Conclusion
In conclusion, management of the glaucoma patient should be based on perimetric data, which should be considered as the best way to judge the efficacy of ocular hypotensive therapy. This should allow a more solid relationship to be built between the physician and the patient based on mutual exchange of information. The clinician will gain information regarding the variation in disease progression rate in response to the therapeutic choice, with evident functional prognostic implications. On the patient’s side, there is the potential to discuss compliance and the perception of the disease during follow-up

Article Information:
Disclosure

Marco Centofanti is a consultant advisor to Allergan, Alcon and Merck, and has received lecture fees from Allergan, Alcon and Pfizer and grant support from Allergan, Alcon and Merck. Francesco Oddone is a consultant advisor to Allergan, and has received lecture fees from Allergan and Pfizer and grant support from Allergan and Merck.

Correspondence

Marco Centofanti, Aggregate Professor, Department of Ophthalmology, University of Rome ‘Tor Vergata’, Head of Glaucoma Research, Fondazione Bietti –IRCCS, Via di Trasone, 6, 00199 Rome, Italy. E: marco.centofanti@fastwebnet.it

Received

2009-10-01T00:00:00

References

  1. European Glaucoma Society, Terminology and Guidelines for Glaucoma, 2nd Edn, Savona, Italy, Dogma, 2008.
  2. Oliver JE, Hattenhauer MG, Herman D, et al., Blindness and glaucoma: a comparison of patients progressing to blindness from glaucoma with patients maintaining vision, Am J Ophthalmol, 2002;133:764–72.
  3. Guse CE, Porinsky R, Risk factors associated with hospitalization for unintentional falls: Wisconsin hospital discharge data for patients aged 65 and over, WMJ, 2003;102:37–42.
  4. Haymes SA, Leblanc RP, Nicolela MT, et al., Risk of falls and motor vehicle collisions in glaucoma, Invest Ophthalmol Vis Sci, 2007;48:1149–55.
  5. Heijl A, Leske MC, Bengtsson B, et al., Reduction of intraocular pressure and glaucoma progression: results from the Early Manifest Glaucoma Trial, Arch Ophthalmol, 2002;120:1268–79.
  6. Chauhan BC, Mikelberg FS, Balaszi AG, et al., Canadian Glaucoma Study Group, Canadian Glaucoma Study: 2. risk factors for the progression of open-angle glaucoma, Arch Ophthalmol, 2008;126:1030–36.
  7. Lichter PR, Musch DC, Gillespie BW, et al., Interim clinical outcomes in the Collaborative Initial Glaucoma Treatment Study comparing initial treatment randomized to medications or surgery, Ophthalmology, 2001;108:1943–53.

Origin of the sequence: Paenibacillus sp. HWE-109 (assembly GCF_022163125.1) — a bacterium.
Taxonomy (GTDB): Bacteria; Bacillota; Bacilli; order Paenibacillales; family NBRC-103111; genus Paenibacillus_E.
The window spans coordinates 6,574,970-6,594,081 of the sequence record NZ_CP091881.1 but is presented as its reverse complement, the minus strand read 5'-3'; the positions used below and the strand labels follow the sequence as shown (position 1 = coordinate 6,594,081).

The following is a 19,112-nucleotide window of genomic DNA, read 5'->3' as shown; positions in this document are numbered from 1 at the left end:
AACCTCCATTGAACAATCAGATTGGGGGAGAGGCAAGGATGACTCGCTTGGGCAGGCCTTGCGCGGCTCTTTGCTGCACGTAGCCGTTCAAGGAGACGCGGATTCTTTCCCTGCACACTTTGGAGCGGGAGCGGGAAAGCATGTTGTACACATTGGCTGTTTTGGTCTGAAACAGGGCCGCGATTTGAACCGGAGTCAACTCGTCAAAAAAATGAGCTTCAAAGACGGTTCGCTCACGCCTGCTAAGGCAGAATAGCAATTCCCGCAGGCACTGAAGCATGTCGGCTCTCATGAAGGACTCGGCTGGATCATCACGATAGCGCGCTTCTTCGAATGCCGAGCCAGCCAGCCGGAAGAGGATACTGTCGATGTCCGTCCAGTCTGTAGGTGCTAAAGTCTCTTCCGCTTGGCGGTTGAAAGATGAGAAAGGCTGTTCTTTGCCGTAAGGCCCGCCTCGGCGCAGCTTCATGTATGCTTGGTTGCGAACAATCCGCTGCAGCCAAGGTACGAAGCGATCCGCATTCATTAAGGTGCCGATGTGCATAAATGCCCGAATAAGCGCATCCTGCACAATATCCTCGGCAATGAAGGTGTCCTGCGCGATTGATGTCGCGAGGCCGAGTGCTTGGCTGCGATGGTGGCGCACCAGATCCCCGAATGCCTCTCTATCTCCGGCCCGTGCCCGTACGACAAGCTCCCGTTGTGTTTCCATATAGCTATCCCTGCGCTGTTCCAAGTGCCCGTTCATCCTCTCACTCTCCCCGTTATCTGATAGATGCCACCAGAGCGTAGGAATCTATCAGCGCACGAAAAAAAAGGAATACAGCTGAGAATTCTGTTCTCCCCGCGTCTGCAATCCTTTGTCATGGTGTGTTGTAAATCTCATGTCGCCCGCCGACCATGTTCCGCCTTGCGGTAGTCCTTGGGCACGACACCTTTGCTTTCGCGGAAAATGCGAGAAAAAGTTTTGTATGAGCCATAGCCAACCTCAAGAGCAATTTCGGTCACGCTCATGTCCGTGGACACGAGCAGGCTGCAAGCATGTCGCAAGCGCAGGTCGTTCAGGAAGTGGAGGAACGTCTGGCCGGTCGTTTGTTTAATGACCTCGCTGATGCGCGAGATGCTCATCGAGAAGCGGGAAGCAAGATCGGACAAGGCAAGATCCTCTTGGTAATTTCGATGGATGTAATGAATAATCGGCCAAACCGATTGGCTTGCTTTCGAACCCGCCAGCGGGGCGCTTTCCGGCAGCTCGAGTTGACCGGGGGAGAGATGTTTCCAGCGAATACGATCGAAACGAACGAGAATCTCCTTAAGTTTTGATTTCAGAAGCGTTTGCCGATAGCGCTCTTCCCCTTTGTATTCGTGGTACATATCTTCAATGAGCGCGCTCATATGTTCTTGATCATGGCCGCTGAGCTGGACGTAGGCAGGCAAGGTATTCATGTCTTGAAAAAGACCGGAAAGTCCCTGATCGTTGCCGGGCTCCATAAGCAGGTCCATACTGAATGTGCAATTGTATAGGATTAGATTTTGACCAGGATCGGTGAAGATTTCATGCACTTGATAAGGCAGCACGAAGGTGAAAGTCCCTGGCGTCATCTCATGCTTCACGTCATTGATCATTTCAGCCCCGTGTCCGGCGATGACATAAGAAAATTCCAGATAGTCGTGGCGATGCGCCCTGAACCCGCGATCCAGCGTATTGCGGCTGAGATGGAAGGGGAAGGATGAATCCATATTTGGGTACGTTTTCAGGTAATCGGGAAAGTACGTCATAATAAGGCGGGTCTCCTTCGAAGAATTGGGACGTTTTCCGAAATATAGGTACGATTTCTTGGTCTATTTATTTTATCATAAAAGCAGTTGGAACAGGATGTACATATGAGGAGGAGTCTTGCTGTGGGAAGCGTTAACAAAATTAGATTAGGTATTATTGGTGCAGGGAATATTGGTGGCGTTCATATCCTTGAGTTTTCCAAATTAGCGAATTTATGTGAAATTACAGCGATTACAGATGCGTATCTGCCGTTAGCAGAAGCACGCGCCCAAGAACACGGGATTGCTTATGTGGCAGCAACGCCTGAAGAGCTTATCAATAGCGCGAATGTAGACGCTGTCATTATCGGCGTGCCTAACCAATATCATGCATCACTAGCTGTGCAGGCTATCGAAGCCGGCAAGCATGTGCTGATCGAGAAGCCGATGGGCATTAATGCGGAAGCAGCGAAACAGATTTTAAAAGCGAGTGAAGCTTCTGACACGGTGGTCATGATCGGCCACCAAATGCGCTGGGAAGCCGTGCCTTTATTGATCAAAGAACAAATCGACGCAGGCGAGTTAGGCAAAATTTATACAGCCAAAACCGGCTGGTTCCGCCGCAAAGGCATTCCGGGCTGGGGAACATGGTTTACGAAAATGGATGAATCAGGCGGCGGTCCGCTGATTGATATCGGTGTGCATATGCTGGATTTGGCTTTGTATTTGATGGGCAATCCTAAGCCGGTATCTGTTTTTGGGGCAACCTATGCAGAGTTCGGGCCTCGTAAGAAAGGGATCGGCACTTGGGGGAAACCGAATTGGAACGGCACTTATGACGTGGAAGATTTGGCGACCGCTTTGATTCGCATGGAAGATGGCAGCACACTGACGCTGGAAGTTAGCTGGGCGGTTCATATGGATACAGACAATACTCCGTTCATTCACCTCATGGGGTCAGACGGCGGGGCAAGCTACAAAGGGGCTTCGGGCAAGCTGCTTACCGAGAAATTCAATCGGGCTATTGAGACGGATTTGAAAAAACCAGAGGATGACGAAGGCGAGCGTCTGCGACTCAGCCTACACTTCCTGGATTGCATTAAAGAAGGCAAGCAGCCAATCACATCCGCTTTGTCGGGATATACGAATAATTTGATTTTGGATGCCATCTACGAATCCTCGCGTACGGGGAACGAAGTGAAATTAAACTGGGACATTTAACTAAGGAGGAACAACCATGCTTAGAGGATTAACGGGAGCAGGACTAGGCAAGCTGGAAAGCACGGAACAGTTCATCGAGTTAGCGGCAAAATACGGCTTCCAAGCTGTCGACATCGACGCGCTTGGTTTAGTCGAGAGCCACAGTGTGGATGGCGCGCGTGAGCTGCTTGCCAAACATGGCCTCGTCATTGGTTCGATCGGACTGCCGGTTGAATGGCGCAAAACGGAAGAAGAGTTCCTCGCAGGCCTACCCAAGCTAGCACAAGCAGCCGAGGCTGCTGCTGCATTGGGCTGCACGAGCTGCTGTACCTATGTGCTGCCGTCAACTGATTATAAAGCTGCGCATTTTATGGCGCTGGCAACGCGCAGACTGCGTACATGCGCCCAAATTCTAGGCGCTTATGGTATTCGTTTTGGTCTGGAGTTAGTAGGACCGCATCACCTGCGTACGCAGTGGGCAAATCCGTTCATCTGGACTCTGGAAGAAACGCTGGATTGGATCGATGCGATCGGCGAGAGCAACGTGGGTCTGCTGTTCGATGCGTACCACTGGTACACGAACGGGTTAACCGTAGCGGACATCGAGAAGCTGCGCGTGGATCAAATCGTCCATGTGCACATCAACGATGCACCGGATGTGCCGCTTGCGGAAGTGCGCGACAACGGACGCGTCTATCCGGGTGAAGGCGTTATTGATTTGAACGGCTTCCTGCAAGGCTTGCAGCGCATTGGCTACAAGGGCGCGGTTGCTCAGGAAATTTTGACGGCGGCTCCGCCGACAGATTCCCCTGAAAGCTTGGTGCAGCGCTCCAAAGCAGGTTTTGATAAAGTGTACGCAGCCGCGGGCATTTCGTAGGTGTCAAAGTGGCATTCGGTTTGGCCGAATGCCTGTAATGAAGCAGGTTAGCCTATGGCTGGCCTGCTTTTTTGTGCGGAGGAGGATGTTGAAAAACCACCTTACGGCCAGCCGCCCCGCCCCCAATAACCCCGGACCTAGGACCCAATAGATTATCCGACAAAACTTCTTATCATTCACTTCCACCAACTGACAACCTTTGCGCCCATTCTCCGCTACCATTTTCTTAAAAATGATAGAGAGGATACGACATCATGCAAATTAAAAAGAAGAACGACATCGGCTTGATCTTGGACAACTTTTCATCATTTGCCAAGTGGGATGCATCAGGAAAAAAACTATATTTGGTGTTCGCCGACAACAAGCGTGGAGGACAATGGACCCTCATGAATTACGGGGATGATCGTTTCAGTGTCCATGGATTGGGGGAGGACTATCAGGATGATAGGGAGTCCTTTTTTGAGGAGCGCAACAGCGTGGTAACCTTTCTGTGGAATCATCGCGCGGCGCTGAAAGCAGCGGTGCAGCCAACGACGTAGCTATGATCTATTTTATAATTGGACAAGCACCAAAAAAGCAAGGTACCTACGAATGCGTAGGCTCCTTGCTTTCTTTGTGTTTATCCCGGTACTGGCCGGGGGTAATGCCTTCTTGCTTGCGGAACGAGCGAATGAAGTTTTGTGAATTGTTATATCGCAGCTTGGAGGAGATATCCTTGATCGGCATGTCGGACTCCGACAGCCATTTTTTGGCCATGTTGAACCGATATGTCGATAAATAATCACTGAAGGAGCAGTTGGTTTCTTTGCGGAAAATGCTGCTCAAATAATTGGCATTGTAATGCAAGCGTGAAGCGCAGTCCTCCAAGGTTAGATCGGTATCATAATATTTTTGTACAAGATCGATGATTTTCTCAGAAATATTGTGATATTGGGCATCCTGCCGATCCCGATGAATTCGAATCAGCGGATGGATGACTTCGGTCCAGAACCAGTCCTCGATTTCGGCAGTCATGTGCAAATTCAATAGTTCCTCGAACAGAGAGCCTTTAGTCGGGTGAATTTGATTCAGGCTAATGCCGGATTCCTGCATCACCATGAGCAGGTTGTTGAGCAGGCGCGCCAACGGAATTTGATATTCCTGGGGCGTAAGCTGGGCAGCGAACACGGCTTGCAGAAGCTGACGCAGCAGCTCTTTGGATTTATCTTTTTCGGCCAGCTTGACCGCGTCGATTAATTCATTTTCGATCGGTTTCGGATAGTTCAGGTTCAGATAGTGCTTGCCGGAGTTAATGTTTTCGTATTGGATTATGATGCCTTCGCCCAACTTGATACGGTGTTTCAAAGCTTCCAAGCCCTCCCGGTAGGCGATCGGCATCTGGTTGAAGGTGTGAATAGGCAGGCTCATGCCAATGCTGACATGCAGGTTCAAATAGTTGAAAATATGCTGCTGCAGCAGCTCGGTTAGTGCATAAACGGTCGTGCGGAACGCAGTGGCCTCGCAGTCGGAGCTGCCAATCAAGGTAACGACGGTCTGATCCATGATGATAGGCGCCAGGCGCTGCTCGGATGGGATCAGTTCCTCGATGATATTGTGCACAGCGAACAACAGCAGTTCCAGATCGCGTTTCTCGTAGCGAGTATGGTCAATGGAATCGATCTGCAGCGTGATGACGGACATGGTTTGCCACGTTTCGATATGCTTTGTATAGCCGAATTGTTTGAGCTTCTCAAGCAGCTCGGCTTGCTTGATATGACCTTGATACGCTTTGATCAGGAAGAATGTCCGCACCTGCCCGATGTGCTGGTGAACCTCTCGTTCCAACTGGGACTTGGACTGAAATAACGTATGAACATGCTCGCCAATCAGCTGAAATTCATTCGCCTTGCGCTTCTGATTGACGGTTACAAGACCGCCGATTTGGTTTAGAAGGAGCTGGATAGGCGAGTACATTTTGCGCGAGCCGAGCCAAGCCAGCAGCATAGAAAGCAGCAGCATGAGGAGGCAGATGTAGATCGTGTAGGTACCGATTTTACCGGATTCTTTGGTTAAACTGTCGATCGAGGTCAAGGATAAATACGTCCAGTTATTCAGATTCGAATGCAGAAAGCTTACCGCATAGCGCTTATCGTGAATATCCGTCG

8. Anon. The Advanced Glaucoma Intervention Study (AGIS): 4, Comparison of treatment outcomes within race. Seven-year results, Ophthalmology, 1998;105:1146–64.
  9. Collaborative Normal-Tension Glaucoma Study Group, Comparison of glaucomatous progression between untreated patients with normal-tension glaucoma and patients with therapeutically reduced intraocular pressures, Am J Ophthalmol, 1998;126:487–97.
  10. Bengtsson B, Heijl A, A visual field index for calculation of glaucoma rate of progression, Am J Ophthalmol, 2008;145:343–53.
  11. Simmons ST, Berstein P, Hollander DA, A comparison of long-term intraocular pressure fluctuation in patients treated with bimatoprost or latanoprost, Am J Ophthalmol, 2008;146:473–7.
  12. Krammer JA, Katzman B, Ackerman SL, et al., The effect of bimatoprost 0.03% vs travoprost 0.004% in patients on latanoprost 0.005% requiring additional IOP lowering, poster presentation, American Society of Cateract and Refractive Surgery, Chicago, Illinois, 2008.
  13. Aptel F, Cucherat M, Denis P, Efficacy and tolerability of prostaglandin analogs: a meta-analysis of randomized controlled trials, J Glaucoma, 2008;17:667–73.
  14. Wan Z, Woodward DF, Cornell CL, et al., Bimatoprost, prostamide activity, and conventional drainage, Invest Opthalmol Vis Sci, 2007;48:4107–15.
  15. Martinez A, Sanchez M, Bimatoprost/timolol fixed combination vs latanoprost/timolol fixed combination in open-angle glaucoma patients, Eye, 2009;23:810–18.
  16. Centofanti M, Oddone F, Vetrugno M, et al., Efficacy of the fixed combinations of bimatoprost or latanoprost plus timolol in patients uncontrolled with prostaglandin monotherapy: results of a multicenter, randomized, investigator-masked, clinical study, Eur J Ophthalmol, 2009;19:66–71.